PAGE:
All Building Models Completed
This month Mariana finished all the 3D models for buildings. A lot of them need minor adjustments still but it’s great to see all 26 of them in-game. I’m happy with the style she’s invented, making them realistic but still simple enough players can see instantly what a building is from above. The really impressive thing is how few textures the buildings use. Sometimes having zero budget can inspire a lot of creativity.
Our 7 Month Deadline Expired
Back in February, we decided to give ourselves until mid-September to get the game onto Kickstarter. 7 months seemed like a lifetime then. But in reality, 7 months of hard work was nowhere near enough for a game this complex! We have completed hundreds of tasks, but the final dozen are bottomless wells. We still have the all-important behavioural traits that will make the citizens truly come alive before I’d feel comfortable seeking crowdfunding. I want people to see the mechanics at least in a basic, crude form. This was a bit disappointing, knowing we’ve got a long winter ahead, but I’m too proud of what we have done to care.
Decided To Keep the Team Small
Those who read last month’s blog may remember we were seeking a new programmer. This was a gamble for us, as we’re unpaid, and keeping that friendly, productive atmosphere going is incredibly important for us. We did interview hobbyists but no one seemed quite right so we decided to stay as a threesome for the time being. We’ll see how things pan out when we will (hopefully!) have a little bit of finance and credibility. Of course, if a UK hobbyist programmer sees this and still wants to apply, go ahead. You never know who you'll meet next!
Things You Might’ve Missed
Not much to miss this month, but if you haven’t seen it, there may be some extra screenshots of the game in the weekly “Screenshot Saturday” thread here. I try to update that every weekend.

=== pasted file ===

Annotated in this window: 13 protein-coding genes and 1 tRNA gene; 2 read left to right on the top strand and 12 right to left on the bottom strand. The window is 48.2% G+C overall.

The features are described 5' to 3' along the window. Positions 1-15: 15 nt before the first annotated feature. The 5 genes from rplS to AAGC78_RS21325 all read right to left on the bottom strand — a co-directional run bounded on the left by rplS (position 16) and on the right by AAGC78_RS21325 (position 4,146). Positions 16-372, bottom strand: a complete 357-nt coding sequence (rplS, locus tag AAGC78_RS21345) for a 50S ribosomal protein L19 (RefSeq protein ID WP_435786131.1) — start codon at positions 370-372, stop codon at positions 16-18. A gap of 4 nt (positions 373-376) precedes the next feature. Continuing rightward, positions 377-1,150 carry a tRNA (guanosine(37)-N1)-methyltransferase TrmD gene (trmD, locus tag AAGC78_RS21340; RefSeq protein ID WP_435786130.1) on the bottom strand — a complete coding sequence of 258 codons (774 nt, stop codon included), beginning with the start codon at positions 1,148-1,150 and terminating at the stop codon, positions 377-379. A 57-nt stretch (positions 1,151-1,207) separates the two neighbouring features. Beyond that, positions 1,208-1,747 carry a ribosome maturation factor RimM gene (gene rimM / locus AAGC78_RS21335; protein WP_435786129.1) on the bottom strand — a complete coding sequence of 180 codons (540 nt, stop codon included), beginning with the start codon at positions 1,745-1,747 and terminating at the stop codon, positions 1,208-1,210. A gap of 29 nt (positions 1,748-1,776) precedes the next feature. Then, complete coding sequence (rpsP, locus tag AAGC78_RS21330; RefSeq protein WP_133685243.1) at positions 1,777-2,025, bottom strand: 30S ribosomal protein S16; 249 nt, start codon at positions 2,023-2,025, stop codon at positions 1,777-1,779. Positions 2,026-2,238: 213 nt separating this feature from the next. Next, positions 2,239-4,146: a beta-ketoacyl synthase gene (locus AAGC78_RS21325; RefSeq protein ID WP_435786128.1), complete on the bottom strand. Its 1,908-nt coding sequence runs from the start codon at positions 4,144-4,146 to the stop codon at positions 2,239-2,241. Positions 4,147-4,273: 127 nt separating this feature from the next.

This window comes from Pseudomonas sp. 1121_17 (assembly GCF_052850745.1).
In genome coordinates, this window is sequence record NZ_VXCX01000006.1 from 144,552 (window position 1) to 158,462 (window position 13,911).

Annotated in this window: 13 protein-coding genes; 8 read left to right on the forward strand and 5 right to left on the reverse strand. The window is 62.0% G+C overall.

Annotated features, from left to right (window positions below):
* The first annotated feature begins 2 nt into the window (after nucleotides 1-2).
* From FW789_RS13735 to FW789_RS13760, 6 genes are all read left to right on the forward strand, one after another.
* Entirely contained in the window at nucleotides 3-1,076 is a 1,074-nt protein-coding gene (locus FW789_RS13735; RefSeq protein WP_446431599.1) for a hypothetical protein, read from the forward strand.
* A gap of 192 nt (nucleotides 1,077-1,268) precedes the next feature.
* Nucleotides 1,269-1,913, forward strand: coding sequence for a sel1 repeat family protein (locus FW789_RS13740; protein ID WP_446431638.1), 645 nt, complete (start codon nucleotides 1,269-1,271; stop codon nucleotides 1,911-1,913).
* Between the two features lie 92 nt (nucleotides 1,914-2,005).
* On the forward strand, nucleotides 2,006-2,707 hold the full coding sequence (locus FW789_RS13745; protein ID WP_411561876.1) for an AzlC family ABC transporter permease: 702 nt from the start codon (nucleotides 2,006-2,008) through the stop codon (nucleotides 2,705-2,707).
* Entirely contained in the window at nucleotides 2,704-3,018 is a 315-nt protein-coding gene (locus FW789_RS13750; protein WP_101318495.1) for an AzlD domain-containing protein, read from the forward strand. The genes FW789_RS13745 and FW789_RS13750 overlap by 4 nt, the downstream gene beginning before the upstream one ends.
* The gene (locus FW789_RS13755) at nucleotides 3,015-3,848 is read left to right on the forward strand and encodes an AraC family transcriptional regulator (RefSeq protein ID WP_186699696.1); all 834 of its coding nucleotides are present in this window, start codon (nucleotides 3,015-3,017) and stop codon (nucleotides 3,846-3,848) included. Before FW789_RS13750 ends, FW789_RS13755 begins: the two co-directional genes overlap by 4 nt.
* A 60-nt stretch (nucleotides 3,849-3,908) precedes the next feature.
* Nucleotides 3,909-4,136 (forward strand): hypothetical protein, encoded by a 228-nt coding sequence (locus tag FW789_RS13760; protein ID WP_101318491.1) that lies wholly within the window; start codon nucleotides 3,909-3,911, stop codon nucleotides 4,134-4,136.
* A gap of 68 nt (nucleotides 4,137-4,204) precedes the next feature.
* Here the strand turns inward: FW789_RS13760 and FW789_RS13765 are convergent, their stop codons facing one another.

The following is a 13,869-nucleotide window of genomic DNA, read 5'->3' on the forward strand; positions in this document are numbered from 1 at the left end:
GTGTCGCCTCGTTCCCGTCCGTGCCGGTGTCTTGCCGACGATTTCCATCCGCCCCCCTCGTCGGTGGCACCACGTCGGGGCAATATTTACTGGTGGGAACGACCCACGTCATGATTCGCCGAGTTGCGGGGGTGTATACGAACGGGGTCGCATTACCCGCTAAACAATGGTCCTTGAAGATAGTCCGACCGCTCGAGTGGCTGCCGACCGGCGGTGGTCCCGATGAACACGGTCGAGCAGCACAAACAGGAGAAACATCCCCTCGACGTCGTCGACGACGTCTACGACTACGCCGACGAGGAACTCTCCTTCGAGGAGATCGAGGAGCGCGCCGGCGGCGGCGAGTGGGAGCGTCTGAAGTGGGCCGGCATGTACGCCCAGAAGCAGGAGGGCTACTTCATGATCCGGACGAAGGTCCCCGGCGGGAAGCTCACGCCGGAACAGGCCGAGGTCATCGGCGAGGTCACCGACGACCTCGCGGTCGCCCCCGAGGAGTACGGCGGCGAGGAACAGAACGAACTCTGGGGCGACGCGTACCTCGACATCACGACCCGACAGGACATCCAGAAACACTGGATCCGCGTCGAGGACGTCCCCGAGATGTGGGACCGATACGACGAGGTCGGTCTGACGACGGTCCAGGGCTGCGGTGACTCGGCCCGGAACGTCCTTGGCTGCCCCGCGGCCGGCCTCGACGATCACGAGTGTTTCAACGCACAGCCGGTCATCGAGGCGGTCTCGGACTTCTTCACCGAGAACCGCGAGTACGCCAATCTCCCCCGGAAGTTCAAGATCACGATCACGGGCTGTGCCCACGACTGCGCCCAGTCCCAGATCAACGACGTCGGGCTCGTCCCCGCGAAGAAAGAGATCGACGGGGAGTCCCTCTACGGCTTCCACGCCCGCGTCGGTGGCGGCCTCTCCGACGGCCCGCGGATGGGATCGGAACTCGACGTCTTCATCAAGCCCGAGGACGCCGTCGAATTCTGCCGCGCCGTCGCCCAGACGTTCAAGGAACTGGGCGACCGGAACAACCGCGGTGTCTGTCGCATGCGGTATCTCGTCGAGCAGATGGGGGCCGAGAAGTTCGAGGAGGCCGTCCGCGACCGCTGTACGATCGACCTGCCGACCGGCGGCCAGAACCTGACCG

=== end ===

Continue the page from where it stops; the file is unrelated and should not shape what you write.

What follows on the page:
Our music composer has been busy as well, aside from providing us with our first song with a bit of guitar in it (it reminds me of The Last of Us), he was also off DJing and being generally cool in the Netherlands this month. If you’re into hard techno, his set from that gig is worth a listen.
Personally, I feel it’s been a productive month but game development is strange. Nothing happens for a week, then five things happen in an evening and my mood goes back up! We don’t have an office, so sometimes it’s hard to know what people are working on. Old indie game developer clichés about wishing we’d used a simpler game idea as our first project sometimes occur to me, but I'm terrible at coming up with little games (I'd be a terrible phone game developer). Atomic Society is the game we want to make, and it’s a project that remains fun to make, so we’ll stick with it. We’re long past the point of no return.
And that’s it, for now. Thanks to everyone for your comments and interest in the game so far, really makes it all worthwhile. See you in October when hopefully there might be a few more vital ingredients and fingers-crossed I can do another short Youtube video of me actually playing the game if we get the vital ingredients in.
The Road to Release
Every month we release a personal and honest look at the making of Atomic Society.